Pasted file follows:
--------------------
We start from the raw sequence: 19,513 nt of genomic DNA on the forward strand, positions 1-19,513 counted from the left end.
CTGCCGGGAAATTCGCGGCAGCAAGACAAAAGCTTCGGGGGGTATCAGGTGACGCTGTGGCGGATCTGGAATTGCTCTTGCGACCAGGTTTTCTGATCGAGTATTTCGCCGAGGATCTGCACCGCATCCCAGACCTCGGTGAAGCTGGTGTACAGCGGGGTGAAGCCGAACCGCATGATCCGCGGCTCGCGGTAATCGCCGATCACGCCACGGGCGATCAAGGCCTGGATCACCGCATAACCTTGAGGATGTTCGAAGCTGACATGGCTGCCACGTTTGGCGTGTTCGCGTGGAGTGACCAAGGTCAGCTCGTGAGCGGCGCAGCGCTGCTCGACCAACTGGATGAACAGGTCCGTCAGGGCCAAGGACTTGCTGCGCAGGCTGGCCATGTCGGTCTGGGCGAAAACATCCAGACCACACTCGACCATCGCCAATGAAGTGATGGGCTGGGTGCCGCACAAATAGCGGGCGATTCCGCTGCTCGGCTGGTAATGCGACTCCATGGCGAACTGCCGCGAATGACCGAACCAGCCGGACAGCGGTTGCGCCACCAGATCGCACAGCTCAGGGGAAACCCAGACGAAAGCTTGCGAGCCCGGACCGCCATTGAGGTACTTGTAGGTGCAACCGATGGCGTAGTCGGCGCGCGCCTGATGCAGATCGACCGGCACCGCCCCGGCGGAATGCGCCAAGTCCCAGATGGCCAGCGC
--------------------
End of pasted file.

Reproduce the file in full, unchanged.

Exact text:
We start from the raw sequence: 19,513 nt of genomic DNA on the forward strand, positions 1-19,513 counted from the left end.
CTGCCGGGAAATTCGCGGCAGCAAGACAAAAGCTTCGGGGGGTATCAGGTGACGCTGTGGCGGATCTGGAATTGCTCTTGCGACCAGGTTTTCTGATCGAGTATTTCGCCGAGGATCTGCACCGCATCCCAGACCTCGGTGAAGCTGGTGTACAGCGGGGTGAAGCCGAACCGCATGATCCGCGGCTCGCGGTAATCGCCGATCACGCCACGGGCGATCAAGGCCTGGATCACCGCATAACCTTGAGGATGTTCGAAGCTGACATGGCTGCCACGTTTGGCGTGTTCGCGTGGAGTGACCAAGGTCAGCTCGTGAGCGGCGCAGCGCTGCTCGACCAACTGGATGAACAGGTCCGTCAGGGCCAAGGACTTGCTGCGCAGGCTGGCCATGTCGGTCTGGGCGAAAACATCCAGACCACACTCGACCATCGCCAATGAAGTGATGGGCTGGGTGCCGCACAAATAGCGGGCGATTCCGCTGCTCGGCTGGTAATGCGACTCCATGGCGAACTGCCGCGAATGACCGAACCAGCCGGACAGCGGTTGCGCCACCAGATCGCACAGCTCAGGGGAAACCCAGACGAAAGCTTGCGAGCCCGGACCGCCATTGAGGTACTTGTAGGTGCAACCGATGGCGTAGTCGGCGCGCGCCTGATGCAGATCGACCGGCACCGCCCCGGCGGAATGCGCCAAGTCCCAGATGGCCAGCGC